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Dobelli uses a very appropriate example to make his case:
A lot of us are hoping to become the next J.K. Rowling, or a less mysogynist version of Hemingway, but we hardly ever think of all the other creative minds who have had the same idea, but never found a publisher, abandoned their manuscripts, or never even had the courage to write one.
We never talk about failures, only about successes, because that's what we want to hear.
So, Dobelli advises us to do a serious reality check to bring us back down to earth. There are crushed dreams everywhere. Hopes turned to dust. Do we really want to go through all this stress without ever getting what we want from it?
It is important to note that this doesn't mean that we should never try anything at all. But we should put our aspirations into perspective. What do I want to do and why do I want to do it? Is it supposed to be just fun or do I want to get some kind of higher recognition? Do I want to make a living from it?
By assessing those factors we are able to avoid the survivorship bias and see everything more clearly.
Eventually, things might happen, things that even surpass your humble expectations. You might be able to quit your job to fully commit to a job in a creative field, but the disappointment will not be as heavy if it remains a hobby with the sole purpose to fill the hours on the weekends.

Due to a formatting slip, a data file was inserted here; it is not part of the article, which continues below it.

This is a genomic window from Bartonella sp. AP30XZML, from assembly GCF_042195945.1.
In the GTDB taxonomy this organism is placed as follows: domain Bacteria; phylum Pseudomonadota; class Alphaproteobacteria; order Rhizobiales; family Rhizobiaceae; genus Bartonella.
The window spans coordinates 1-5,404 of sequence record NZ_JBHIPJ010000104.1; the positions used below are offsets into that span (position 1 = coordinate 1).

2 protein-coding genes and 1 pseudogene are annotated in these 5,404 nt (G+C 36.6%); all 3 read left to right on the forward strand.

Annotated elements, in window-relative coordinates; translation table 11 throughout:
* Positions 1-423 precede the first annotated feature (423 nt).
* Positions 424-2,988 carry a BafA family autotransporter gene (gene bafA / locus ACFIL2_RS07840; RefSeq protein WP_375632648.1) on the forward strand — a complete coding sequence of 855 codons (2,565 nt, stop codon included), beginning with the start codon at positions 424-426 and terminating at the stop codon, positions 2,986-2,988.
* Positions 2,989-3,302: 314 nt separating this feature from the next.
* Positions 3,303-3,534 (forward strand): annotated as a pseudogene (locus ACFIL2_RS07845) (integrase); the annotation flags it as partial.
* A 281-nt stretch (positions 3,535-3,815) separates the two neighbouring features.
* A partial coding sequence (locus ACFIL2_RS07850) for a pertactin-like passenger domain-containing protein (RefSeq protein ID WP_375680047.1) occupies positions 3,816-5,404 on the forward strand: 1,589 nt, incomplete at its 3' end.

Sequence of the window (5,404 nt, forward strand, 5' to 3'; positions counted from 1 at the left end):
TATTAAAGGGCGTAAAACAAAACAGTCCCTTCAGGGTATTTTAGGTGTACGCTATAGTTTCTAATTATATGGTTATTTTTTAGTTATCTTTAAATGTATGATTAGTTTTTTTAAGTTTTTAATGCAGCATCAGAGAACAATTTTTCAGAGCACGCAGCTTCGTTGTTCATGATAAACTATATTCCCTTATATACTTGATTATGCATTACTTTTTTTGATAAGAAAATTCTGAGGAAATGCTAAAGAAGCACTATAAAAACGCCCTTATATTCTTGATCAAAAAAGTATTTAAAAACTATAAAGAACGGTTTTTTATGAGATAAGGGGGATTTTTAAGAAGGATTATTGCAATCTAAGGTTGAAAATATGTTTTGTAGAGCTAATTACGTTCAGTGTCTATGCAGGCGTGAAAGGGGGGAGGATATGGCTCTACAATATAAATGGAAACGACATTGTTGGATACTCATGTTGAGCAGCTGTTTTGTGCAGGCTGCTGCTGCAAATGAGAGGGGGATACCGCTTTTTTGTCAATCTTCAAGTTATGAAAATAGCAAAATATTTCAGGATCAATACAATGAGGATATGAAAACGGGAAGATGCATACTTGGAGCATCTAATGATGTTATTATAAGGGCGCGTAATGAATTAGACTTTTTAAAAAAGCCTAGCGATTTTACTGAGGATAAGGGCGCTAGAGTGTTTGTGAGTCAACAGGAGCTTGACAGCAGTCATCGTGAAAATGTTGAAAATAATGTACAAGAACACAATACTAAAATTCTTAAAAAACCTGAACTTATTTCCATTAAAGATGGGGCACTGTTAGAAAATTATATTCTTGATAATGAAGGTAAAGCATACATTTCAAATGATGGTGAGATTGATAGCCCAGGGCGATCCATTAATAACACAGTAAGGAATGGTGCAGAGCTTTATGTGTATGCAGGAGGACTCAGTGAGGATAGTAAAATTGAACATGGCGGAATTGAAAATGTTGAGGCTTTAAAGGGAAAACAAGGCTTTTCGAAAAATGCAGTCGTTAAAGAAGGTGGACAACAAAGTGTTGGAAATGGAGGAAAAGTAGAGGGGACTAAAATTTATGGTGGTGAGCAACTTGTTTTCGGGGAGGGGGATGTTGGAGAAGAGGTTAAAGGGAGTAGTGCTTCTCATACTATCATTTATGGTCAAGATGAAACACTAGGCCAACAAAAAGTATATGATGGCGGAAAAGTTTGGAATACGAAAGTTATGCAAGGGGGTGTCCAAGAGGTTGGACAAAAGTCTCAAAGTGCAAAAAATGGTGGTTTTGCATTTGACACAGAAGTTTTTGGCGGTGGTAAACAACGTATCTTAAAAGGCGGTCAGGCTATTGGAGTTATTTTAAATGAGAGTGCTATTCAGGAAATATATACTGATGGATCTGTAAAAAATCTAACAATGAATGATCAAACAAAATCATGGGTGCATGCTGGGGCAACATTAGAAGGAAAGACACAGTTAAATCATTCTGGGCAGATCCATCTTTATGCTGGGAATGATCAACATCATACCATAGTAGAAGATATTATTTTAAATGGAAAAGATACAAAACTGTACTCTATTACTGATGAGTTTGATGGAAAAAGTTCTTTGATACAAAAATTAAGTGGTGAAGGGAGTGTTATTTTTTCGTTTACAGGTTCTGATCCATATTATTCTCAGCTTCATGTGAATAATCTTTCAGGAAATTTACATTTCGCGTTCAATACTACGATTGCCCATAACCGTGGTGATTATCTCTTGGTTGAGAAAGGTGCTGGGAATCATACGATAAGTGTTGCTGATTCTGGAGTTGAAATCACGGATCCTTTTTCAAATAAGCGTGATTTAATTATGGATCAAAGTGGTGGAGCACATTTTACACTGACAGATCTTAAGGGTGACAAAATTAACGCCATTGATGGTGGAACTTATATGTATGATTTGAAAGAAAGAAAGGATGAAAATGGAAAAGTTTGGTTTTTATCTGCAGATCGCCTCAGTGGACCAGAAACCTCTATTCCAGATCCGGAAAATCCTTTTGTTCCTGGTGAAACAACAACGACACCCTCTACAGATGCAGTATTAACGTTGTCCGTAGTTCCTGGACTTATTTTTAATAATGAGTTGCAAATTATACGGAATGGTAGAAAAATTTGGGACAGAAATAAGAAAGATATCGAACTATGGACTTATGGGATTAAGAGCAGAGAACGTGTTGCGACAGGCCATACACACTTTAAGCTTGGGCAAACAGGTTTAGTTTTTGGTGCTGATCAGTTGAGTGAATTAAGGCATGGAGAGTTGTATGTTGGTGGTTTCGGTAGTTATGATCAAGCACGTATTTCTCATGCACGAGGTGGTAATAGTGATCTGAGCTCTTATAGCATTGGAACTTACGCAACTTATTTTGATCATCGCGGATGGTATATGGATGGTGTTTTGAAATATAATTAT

Seeing other people succeed in life can be blinding. Every day we see people living the "perfect life" and we want that, too. Success is all around us, but we rarely see the side effects.
Being a victim of the survivorship bias can be crushing, but trying to avoid it too hard can be just as fatal.
Know how much you can take - how many blows, how many disappointments.
Know your worth and work on whatever makes you happy.
Do what you want to do, but keep your expectations within reach.
Good things will happen, but also bad things. And you'll be fine, because you tried and made an effort.